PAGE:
- at a high level there is an expectation that “the conduct of monetary policy will….contribute to supporting maximum sustainable employment”,
- adding “employment” to the list of in the provision requiring the Governor to seek to avoid “unncessary instability”, and
- a requirement to explain in Monetary Policy Statements how “current” monetary policy decisions contribute to “maximum levels of sustainable employment”
Quite what, if any difference, these provisions make will really depend on the new Governor’s assessment. His press release suggests no difference at all
Mr Orr said that the PTA also recognises the role of monetary policy in contributing to supporting maximum sustainable employment, as will be captured formally in an amendment Bill in coming months.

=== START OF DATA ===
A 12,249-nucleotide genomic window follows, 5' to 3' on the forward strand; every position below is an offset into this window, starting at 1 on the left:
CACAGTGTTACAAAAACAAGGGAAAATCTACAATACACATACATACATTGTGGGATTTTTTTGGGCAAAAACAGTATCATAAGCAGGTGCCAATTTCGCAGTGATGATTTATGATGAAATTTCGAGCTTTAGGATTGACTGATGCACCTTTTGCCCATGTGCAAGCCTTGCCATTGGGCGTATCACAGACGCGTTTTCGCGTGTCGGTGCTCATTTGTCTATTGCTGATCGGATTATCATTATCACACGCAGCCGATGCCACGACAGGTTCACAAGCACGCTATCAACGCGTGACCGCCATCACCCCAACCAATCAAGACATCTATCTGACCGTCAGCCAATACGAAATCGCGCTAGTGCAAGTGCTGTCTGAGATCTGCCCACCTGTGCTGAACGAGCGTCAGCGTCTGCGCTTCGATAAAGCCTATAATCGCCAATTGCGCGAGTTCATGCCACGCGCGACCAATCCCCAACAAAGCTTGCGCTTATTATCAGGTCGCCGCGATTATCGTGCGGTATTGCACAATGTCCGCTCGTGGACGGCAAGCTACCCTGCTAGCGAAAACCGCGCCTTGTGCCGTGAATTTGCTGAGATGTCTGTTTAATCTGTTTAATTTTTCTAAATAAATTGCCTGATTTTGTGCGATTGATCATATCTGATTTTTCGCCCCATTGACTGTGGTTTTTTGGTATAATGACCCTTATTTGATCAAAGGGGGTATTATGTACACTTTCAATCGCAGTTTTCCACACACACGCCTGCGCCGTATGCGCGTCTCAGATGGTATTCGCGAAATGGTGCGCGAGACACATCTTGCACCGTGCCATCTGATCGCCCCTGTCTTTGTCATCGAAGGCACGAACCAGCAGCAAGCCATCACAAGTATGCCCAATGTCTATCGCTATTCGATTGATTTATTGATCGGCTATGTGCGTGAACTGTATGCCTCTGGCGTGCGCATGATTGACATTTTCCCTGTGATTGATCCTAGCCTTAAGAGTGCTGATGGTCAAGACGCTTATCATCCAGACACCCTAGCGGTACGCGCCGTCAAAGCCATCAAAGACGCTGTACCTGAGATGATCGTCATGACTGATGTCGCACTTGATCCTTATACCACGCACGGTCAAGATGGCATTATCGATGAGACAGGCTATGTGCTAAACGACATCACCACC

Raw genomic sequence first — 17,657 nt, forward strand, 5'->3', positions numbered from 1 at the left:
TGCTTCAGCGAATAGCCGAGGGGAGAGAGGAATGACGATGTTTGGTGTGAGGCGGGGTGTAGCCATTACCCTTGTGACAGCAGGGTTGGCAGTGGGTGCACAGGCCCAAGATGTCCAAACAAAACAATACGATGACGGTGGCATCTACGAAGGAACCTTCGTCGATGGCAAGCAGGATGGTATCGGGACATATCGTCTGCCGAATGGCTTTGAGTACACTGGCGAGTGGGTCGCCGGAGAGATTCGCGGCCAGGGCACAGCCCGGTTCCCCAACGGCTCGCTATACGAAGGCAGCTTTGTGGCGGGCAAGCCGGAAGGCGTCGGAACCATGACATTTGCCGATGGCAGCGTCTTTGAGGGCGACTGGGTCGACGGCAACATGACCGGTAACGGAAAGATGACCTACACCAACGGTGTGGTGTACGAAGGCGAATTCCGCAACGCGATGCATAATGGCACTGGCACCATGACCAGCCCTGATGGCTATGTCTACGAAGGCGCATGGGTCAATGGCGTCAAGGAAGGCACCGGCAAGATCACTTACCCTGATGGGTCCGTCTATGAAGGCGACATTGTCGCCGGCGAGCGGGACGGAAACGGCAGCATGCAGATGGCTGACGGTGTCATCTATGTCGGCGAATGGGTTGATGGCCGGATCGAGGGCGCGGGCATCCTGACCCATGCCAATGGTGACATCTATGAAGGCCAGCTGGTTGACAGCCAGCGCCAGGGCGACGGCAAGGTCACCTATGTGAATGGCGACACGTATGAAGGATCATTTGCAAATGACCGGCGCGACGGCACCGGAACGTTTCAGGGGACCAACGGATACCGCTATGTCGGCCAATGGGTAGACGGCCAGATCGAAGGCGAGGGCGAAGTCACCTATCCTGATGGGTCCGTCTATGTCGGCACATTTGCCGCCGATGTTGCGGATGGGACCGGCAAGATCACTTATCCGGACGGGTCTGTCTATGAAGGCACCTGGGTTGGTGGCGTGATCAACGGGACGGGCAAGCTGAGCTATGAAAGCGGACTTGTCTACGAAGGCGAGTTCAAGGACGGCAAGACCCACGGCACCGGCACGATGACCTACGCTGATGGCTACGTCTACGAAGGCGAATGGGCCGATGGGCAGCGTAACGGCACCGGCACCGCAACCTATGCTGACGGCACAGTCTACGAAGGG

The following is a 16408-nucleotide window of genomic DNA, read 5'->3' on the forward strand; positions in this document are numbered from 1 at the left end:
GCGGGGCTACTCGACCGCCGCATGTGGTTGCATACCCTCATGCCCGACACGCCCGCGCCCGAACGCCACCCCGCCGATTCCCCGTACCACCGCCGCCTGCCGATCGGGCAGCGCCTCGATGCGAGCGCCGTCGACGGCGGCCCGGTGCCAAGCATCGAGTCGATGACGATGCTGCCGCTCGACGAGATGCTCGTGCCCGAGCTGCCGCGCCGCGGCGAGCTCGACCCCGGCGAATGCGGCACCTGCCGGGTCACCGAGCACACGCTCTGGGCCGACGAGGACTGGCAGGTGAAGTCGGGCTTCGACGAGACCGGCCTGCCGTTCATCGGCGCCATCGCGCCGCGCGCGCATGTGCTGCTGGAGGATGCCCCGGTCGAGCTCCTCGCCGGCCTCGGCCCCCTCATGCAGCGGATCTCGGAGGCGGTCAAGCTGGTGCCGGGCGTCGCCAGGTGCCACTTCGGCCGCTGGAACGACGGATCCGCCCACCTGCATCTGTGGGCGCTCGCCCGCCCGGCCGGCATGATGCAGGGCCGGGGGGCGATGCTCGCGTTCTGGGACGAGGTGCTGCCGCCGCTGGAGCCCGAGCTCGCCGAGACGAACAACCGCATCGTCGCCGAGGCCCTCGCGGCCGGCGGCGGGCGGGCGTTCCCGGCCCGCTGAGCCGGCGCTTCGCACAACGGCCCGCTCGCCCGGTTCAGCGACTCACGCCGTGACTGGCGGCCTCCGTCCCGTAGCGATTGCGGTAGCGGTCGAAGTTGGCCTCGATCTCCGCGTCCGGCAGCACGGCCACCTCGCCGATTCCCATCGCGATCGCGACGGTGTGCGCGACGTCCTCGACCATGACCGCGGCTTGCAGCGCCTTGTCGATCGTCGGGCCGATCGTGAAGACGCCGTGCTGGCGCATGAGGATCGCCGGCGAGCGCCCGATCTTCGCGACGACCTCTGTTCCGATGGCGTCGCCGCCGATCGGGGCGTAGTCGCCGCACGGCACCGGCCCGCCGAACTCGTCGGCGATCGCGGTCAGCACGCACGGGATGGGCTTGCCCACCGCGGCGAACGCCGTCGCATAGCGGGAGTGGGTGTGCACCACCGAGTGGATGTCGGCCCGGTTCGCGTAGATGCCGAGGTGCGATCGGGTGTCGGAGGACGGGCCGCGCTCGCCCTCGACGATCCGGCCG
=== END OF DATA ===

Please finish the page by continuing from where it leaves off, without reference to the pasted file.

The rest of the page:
In other words, just formalising what is already there. An approach that, not incidentally, delivered us an unemployment rate materially above the NAIRU – on the Bank’s own numbers – for most of the last decade. At present, we can probably expect lots of rhetoric – repeated references to the contribution the Bank is making – and nothing of substance, although in fairness it may be hard to tell for some time (since the unemployment rate is now closer to a true NAIRU than it has been for some considerable time). It will be interesting to see the Governor’s first MPS and the associated press conference.
Personally, I’d have preferred that the new requirements were specified in terms of unemployment – explicitly an excess capacity measure. There probably isn’t a great deal in the issue, except that the current formulation tends to treat high rates of employment as a “good thing”, when there is little economic foundation to such a proposition. By contrast, minimising (sustainably) the rate of unemployment is more unambiguously a “good thing”.